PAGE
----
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Chaotic scenes played out at a border crossing between Venezuela and Colombia this afternoon, one day after Bogota announced that it was launching a new national initiative to deal with the influx of Venezuelans hoping to escape misery in their country. The new measures were announced by President Juan Manuel Santos yesterday in the city of Cucuta, and include the deployment of 3,000 national police officers to border crossings in order to help regulate the movement of people and crack down on crime in the areas.

The video below shows Colombian national police officers attempting in vain to control a mass of Venezuelan migrants at a border crossing earlier today. It’s not clear if the people in the video are attempting to cross into Colombia, or back into Venezuela:

In the video below, a Colombian police officer pleads with a crowd to remain calm while the border crossing prepares for their transit. The video appears to have been recorded at the Cucuta crossing. Below, the video along with my translation:

Police¬†Officer:¬†… maximum two. [Crowd reacts negatively] Yes, yes, but the way is blocked up there. What we can’t do right now is get desperate. We’ve waited a long–let’s wait a little bit more in an orderly fashion. I’m asking you to take care of the women and the children. Hang on to them tight, because we’ve already had reports of missing children. So, in an orderly fashion, let’s have some patience so that we can allow you to enter and exit the country. At this moment, moving out of the country [Colombia] is still restricted, so why would we call you onto the bridge so that you can [line up] there? Alright? Let’s be patient. It’s going to be at least an hour until we can open the crossing.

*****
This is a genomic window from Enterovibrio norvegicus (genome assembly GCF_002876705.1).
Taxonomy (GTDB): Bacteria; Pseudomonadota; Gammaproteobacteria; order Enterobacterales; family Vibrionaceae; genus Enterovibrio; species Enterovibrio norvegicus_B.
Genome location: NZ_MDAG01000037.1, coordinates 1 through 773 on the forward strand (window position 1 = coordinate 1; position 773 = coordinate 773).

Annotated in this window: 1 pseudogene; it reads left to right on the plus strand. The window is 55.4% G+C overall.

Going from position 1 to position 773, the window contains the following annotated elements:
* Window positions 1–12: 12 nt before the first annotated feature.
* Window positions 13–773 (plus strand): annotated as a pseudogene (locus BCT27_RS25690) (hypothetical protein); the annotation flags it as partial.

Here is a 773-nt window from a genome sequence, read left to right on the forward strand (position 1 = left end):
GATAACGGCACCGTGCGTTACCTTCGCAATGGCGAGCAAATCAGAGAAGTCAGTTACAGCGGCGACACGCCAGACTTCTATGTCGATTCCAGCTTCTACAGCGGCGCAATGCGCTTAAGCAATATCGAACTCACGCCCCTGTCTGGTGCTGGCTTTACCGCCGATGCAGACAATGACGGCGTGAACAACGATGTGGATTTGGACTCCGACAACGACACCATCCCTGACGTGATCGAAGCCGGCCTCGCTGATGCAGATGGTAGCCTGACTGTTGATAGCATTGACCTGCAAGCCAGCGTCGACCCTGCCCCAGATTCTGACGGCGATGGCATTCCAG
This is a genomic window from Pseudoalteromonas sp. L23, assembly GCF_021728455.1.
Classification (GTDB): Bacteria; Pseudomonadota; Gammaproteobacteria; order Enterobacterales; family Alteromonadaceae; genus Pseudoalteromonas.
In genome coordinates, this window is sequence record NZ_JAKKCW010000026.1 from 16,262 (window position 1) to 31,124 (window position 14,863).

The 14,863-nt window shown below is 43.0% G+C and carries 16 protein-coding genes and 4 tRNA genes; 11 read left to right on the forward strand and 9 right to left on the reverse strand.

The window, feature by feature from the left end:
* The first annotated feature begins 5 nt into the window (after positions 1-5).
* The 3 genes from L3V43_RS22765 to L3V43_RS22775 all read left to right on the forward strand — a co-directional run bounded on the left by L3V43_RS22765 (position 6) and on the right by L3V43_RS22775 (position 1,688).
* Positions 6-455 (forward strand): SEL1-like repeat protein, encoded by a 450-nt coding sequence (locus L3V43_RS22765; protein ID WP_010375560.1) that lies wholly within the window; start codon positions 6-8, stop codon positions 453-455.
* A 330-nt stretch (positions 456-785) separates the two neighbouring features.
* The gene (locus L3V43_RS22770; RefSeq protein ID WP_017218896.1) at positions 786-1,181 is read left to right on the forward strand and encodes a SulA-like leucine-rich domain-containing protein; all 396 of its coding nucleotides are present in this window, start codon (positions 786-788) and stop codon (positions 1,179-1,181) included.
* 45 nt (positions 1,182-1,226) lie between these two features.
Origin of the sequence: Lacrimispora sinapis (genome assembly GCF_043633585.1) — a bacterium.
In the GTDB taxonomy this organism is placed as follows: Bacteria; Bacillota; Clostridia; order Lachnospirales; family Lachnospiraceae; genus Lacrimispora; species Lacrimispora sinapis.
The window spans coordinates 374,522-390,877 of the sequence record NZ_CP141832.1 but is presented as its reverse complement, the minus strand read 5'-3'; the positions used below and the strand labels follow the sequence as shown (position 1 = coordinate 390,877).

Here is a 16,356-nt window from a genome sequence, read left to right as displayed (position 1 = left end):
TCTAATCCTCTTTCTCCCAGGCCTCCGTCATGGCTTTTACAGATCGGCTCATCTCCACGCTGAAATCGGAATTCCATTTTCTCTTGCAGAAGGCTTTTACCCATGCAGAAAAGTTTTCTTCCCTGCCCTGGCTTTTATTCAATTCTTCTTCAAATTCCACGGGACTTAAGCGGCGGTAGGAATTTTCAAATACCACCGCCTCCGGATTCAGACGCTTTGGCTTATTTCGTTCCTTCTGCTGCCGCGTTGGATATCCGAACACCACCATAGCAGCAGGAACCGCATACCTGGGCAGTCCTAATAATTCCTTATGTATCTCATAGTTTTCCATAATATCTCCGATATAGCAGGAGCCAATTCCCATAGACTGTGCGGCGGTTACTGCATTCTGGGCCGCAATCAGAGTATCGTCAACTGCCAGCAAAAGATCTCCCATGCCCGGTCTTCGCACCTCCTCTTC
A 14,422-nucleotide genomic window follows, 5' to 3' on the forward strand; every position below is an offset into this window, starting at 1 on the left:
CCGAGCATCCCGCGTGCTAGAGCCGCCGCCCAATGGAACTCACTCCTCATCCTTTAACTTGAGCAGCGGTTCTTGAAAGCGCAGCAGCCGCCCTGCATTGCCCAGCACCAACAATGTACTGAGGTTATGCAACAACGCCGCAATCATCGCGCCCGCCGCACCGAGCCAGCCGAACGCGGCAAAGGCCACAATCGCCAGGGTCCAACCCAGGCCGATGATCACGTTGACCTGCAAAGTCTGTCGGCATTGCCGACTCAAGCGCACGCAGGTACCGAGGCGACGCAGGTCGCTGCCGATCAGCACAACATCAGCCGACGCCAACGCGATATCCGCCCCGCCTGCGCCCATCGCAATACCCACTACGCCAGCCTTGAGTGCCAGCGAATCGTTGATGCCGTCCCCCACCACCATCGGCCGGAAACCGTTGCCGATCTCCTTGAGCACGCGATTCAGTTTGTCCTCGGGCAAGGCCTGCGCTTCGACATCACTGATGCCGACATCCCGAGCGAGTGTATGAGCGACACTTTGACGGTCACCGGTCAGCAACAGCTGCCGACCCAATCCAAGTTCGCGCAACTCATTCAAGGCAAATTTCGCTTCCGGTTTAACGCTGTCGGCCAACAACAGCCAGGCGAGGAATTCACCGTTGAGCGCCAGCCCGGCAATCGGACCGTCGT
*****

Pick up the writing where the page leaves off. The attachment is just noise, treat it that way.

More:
Reuters reported today that as many as 30,000 Venezuelans cross into Colombia each day in search of food, medicine and other necessities that are scarce in Venezuela, with the majority of them returning home at the end of the day. The number of Venezuelans living in Colombia grew by 62% in the second half of last year to 550,000.